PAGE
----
The opinion of the court was delivered by: Judge James L. Graham*fn1
This matter is before the court on Credit Suisse's motion for reconsideration of the court's order denying Credit Suisse's motion for summary judgment as to plaintiffs' claims for conspiracy and punitive damages. Credit Suisse argues that reconsideration is appropriate because the court did not address certain of Credit Suisse's grounds for summary judgment. For the reasons set forth below, the motion for reconsideration is denied.
A court has authority "to reconsider a prior decision at any time before the entry of final judgment." Shervington v. Village of Piermont, 732 F.Supp.2d 423, 425 (S.D.N.Y. 2010) (citing Fed. R. Civ. P. 54(b) and the inherent power of the court). "The major grounds justifying reconsideration are 'an intervening change of controlling law, the availability of new evidence, or the need to correct a clear error or prevent manifest injustice.'" Virgin Atl. Airways, Ltd. v. Nat'l Mediation Bd., 956 F.2d 1245, 1255 (2d Cir. 1992) (quoting 18 C. Wright, et al., Federal Practice & Procedure § 4478 at 790). Motions for reconsideration should be brought sparingly and not for repeating "arguments already briefed, considered and decided." Schonberger v. Serchuk, 742 F.Supp. 108, 119 (S.D.N.Y. 1990).
As an initial matter, the court must express concern about the timeliness of the motion for reconsideration. The undersigned judge, now presiding over this matter pursuant to intercircuit assignment, presided over the consolidated multidistrict proceedings in In re National Century Financial Enterprises, Inc. Investment Litigation, MDL-1565 (S.D. Ohio). The court's decision denying Credit Suisse's motion for summary judgment, see In re Nat'l Century Fin. Enters., Inc., 846 F.Supp.2d 828 (S.D. Ohio 2012), was issued on March 2, 2012 as an order of the United States District Court for the Southern District of Ohio, pursuant to the authority granted to it by the Judicial Panel on Multidistrict Litigation under 28 U.S.C § 1407. The court then noticed a status conference for April 2, 2012, and plaintiffs filed a request for a suggestion of remand to the Panel. Credit Suisse opposed such a suggestion prior to April 2, 2012 so that Credit Suisse could evaluate whether to move for reconsideration. See doc. 1614 filed in Nat'l Century, No. 2:03-md-1565 (S.D. Ohio) ("The Noteholder Plaintiffs' request is premature because Credit Suisse's procedural rights have yet to expire. Credit Suisse has 28 days after the filing of this Court's Opinion to file a motion for reconsideration as to any part of the Opinion."). Credit Suisse did not move for reconsideration and the court filed a suggestion of remand with the Panel on April 2, 2012.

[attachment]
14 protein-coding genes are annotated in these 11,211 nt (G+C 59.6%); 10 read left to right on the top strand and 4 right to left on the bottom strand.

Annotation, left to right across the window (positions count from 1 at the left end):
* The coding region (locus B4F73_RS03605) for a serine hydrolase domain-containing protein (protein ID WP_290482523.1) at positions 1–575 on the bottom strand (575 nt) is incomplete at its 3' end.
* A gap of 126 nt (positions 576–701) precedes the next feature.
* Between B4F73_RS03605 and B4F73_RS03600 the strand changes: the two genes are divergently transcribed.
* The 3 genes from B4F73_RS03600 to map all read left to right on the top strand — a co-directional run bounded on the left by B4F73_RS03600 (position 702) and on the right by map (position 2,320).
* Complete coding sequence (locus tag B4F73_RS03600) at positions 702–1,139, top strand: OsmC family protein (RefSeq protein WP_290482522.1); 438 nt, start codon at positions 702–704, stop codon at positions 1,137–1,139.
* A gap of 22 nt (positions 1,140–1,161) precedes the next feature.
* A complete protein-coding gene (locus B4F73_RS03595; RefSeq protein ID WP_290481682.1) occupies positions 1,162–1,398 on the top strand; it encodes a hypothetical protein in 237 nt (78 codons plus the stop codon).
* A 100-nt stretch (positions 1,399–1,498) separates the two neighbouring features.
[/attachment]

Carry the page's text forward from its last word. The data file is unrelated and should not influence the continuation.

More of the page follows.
Even after the cases were transferred to the Southern District of New York and assigned to the undersigned judge on November 19, 2012, Credit Suisse waited over two months to move for reconsideration.*fn2 While the court will exercise its discretion to consider Credit Suisse's motion for reconsideration, see Shervington, 732 F.Supp.2d at 425, Credit Suisse's delay is troubling, particularly when the basis for its motion is not a recent change in the law or emergence of new evidence, but the court's alleged failure to address arguments made in the motion for summary judgment.
Credit Suisse's motion to reconsider is two-fold as it concerns the conspiracy claim. First, it argues that the court failed to properly evaluate whether the Arizona Noteholder plaintiffs had produced sufficient evidence of an agreement or "meeting of the minds." Second, Credit Suisse argues that the court failed to address evidence showing that National Century insiders hid their fraud from Credit Suisse.
An agreement is an essential element of a conspiracy claim. Abacus Fed. Sav. Bank v. Lim, 905 N.Y.S.2d 585, 588 (N.Y. App. Div. 2010). Credit Suisse argues that the court improperly allowed evidence of Credit Suisse's knowledge and assistance in the alleged fraud to substitute as evidence of an agreement. Credit Suisse rightly notes that knowledge and assistance alone amount to aiding and abetting; conspiracy requires the additional element of an agreement. See U.S. v. Tyler, 758 F.2d 66, 70-71 (2d Cir. 1985).
Upon reconsideration, the court adheres to its previous ruling that the Arizona Noteholders produced sufficient evidence from which a jury could find that Credit Suisse tacitly agreed to join National Century's scheme to defraud investors. Nat'l Century, 846 F.Supp.2d at 896-99. The conspiracy claim is, not surprisingly, built on circumstantial evidence. SeeBorden, Inc. v. Spoor Behrins Campbell & Young, Inc., 828 F.Supp. 216, 225 (S.D.N.Y. 1993) ("[D]irect proof of a conspiracy is seldom available, and therefore an illicit agreement may be shown via circumstantial evidence."). As explained in the summary judgment order, "'Proof of tacit, as opposed to explicit, understanding is sufficient to show agreement, and among the factors a fact finder may consider in inferring a conspiracy are the relationship of the parties, proximity in time and place of the acts, and the duration of the actors' joint activity.'" Nat'l Century, 846 F.Supp.2d at 896 (quoting Borden, 828 F.Supp. at 225).
The court's order carefully explained how, given the evidence of its knowledge, Credit Suisse's actions could be viewed by a reasonable jury as something more than mere assistance. The court examined clear evidence of a sequence of cooperative actions between representatives at Credit Suisse and National Century, as well as evidence of those parties' interdependence in ...